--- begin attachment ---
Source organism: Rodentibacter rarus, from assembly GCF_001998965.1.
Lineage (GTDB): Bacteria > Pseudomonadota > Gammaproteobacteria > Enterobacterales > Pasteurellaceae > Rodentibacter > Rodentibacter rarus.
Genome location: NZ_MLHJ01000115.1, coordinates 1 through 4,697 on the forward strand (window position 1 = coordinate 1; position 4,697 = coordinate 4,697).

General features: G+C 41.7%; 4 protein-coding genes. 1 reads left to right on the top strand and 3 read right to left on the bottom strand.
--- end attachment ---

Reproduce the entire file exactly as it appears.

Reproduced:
Source organism: Rodentibacter rarus, from assembly GCF_001998965.1.
Lineage (GTDB): Bacteria > Pseudomonadota > Gammaproteobacteria > Enterobacterales > Pasteurellaceae > Rodentibacter > Rodentibacter rarus.
Genome location: NZ_MLHJ01000115.1, coordinates 1 through 4,697 on the forward strand (window position 1 = coordinate 1; position 4,697 = coordinate 4,697).

General features: G+C 41.7%; 4 protein-coding genes. 1 reads left to right on the top strand and 3 read right to left on the bottom strand.